By Andrew Gilhooley / 411
When is a DJ not a DJ? When he’s a turntablist. Confused? You won’t be if you go to see Mixmaster Mike at the Catalyst this Saturday. You’ll get a chance to see one of the country’s top exponents of the turntablist’s art in action first hand.
Turntablism, as it is called, evolved from the work of the discotheque DJs in the 1970s. Using a set of two turntables, the DJ would traditionally have a song playing on one turntable while they prepared the next song on the other. To add interest and variety to the music, some DJs began playing records on both turntables simultaneously and mixing sounds from each. Others began “scratching”, using a hand to move the turntable back and forth to produce percussion-type sounds and create looping effects. In the 1980s, Herbie Hancock’s song “Rockit” brought scratching into the mainstream.
Scratching and mixing were embraced enthusiastically by hip-hop artists in the 1980s, and soon a whole musical style was evolving with a wide range of techniques. The turntable was no longer just a means of listening to music – it was becoming a musical instrument in its own right. Today, turntablists are often as well-respected as other instrumentalists, and in the UK they are currently battling to be allowed to join the Musicians’ Union.
Mixmaster Mike (born Michael Schwartz) grew up in San Francisco during the age of the vinyl record, just as DJ-ing was about to take off. “I grew up listening to a wide variety of different types of music thanks to my uncles, who collected vinyl,” he said. At age 14, he discovered hip-hop through the emerging break-dance scene. This new style of music with all its freshness and energy captured his imagination and he knew he wanted to be involved. He grabbed two of his uncle’s old tape decks and a pair of speakers and began his own experiments with mixing.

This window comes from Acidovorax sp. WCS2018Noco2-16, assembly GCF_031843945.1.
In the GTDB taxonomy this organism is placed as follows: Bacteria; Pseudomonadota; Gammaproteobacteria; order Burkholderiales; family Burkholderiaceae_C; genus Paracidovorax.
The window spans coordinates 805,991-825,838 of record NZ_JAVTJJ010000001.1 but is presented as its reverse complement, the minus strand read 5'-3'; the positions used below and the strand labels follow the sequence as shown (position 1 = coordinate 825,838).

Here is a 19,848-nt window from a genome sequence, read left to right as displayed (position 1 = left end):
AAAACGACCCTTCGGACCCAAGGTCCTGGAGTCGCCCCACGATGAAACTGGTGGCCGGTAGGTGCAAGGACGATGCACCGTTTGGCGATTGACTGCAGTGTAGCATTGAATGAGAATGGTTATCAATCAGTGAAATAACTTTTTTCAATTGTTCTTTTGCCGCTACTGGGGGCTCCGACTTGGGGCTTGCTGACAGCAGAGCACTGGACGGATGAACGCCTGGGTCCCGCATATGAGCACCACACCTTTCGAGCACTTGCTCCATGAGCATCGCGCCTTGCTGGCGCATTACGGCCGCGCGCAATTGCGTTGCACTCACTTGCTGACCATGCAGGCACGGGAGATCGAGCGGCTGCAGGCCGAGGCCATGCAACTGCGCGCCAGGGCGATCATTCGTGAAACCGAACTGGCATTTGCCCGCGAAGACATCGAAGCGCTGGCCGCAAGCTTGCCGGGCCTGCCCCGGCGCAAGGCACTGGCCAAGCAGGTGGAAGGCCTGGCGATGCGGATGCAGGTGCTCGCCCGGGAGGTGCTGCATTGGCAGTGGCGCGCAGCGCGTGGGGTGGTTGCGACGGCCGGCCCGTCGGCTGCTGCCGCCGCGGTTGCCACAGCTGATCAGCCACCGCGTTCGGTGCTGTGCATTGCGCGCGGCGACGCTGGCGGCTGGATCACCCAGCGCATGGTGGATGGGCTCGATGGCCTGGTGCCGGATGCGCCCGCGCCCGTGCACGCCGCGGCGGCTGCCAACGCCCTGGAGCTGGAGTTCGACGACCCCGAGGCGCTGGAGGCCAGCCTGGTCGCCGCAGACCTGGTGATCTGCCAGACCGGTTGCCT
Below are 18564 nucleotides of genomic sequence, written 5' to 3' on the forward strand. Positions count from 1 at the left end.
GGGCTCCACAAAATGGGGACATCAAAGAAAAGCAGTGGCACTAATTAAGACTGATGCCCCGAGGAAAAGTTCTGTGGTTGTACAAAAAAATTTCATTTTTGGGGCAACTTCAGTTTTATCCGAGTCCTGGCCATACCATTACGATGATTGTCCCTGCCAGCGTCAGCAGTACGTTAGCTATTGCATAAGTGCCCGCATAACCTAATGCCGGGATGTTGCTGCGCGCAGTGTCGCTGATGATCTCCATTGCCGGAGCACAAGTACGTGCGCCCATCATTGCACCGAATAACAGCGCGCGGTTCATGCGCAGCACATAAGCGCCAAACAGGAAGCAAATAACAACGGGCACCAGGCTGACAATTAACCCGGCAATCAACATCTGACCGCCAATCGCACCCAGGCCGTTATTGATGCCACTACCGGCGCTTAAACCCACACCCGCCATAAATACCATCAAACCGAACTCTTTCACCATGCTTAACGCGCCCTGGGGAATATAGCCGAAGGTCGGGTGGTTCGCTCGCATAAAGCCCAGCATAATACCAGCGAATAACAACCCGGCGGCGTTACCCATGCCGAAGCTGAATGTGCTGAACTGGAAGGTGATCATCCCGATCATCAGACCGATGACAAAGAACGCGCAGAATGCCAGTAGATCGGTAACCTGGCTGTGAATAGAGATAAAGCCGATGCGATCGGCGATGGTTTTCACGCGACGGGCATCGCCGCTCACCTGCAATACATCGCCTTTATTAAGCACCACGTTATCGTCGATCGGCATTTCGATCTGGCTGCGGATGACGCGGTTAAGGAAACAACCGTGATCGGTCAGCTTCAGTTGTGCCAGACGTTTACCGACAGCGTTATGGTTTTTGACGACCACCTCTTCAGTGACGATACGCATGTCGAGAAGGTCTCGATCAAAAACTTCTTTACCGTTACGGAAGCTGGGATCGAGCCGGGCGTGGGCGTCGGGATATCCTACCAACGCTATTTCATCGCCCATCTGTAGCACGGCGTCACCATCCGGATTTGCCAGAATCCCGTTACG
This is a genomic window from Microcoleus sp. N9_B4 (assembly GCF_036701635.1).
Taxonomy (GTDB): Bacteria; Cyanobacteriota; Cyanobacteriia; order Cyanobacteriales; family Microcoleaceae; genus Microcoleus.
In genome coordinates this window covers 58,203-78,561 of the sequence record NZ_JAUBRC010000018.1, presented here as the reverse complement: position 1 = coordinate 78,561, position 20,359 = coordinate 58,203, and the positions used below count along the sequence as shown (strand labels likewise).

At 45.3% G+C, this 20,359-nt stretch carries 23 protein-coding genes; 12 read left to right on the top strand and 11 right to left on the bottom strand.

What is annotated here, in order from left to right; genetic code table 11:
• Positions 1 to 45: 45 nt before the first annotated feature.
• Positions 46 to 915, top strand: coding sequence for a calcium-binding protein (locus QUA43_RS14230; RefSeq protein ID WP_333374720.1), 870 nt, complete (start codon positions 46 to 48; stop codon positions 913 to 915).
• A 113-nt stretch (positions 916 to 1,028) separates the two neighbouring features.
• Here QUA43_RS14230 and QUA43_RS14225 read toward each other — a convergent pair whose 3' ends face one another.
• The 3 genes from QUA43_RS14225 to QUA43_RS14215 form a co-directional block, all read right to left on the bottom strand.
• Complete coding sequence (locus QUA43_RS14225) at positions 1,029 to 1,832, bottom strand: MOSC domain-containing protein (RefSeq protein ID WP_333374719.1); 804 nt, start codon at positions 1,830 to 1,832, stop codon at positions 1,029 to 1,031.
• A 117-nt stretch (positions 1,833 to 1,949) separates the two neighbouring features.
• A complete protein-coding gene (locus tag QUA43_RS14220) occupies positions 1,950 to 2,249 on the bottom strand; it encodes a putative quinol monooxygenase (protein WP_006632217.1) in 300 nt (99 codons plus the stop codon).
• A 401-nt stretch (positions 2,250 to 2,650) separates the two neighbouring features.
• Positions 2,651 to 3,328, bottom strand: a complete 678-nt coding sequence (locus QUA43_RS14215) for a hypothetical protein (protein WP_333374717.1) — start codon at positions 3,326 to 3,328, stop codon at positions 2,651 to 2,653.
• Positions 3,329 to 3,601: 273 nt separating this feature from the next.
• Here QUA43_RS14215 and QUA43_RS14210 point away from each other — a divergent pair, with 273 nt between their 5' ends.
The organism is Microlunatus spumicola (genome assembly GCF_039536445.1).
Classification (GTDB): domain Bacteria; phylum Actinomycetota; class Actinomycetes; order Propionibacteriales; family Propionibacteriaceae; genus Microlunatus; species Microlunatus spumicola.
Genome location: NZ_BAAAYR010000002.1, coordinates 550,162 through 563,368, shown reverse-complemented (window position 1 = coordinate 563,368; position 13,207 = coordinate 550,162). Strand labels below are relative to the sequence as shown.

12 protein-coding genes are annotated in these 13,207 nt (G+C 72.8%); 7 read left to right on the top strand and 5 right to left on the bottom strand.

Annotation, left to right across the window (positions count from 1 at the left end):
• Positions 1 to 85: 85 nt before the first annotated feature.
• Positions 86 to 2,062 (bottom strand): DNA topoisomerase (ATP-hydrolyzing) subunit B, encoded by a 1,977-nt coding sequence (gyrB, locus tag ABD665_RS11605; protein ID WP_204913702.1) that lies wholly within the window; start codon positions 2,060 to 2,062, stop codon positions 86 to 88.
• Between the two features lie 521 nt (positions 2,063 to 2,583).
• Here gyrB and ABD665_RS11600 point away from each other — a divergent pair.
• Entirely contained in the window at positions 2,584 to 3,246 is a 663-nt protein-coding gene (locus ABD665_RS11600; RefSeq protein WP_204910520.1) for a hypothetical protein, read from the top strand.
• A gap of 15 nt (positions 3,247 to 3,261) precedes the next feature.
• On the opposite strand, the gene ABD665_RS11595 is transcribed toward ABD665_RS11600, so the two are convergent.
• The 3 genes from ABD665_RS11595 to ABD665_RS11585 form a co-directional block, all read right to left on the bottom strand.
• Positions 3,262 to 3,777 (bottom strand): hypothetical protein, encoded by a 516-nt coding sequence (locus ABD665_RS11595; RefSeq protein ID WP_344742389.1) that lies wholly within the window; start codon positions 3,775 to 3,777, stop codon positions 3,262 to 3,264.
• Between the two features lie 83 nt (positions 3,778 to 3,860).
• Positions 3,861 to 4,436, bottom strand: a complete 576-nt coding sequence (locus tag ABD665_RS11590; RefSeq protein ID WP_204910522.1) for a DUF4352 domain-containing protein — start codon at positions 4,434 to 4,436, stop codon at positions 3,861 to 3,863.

A little later, seeing Herbie Hancock playing live on TV with Grandmixer DST proved to be a life-changing experience for Mike. “This guy DST wasn’t a singer, and he didn’t play any instruments like an average musician would play. Instead he had a turntable, and using his thumb, he was moving the record back and forth against the needle. It was my first introduction to … scratching. And from then on, all I ever wanted to be was a scratch DJ.”
Mike soon began working as a DJ, playing at house parties, weddings and other events, and eventually left home to join a group of DJs in Sacramento. He began competing in DJ competitions around the country, first as the rival and then the partner of Richard Quitevis, aka DJ Q-Bert, another DJ he had met on the San Francisco scene. He toured with the Beastie Boys as their resident DJ and has even opened for rockers Guns N’ Roses. Mixmaster Mike has the record for holding three world DJ titles, and has retired from competitive DJ-ing. He and DJ Q-Bert now act as judges for the major DJ competitions.
First published in “411”, The Salinas Californian, March 25, 2004
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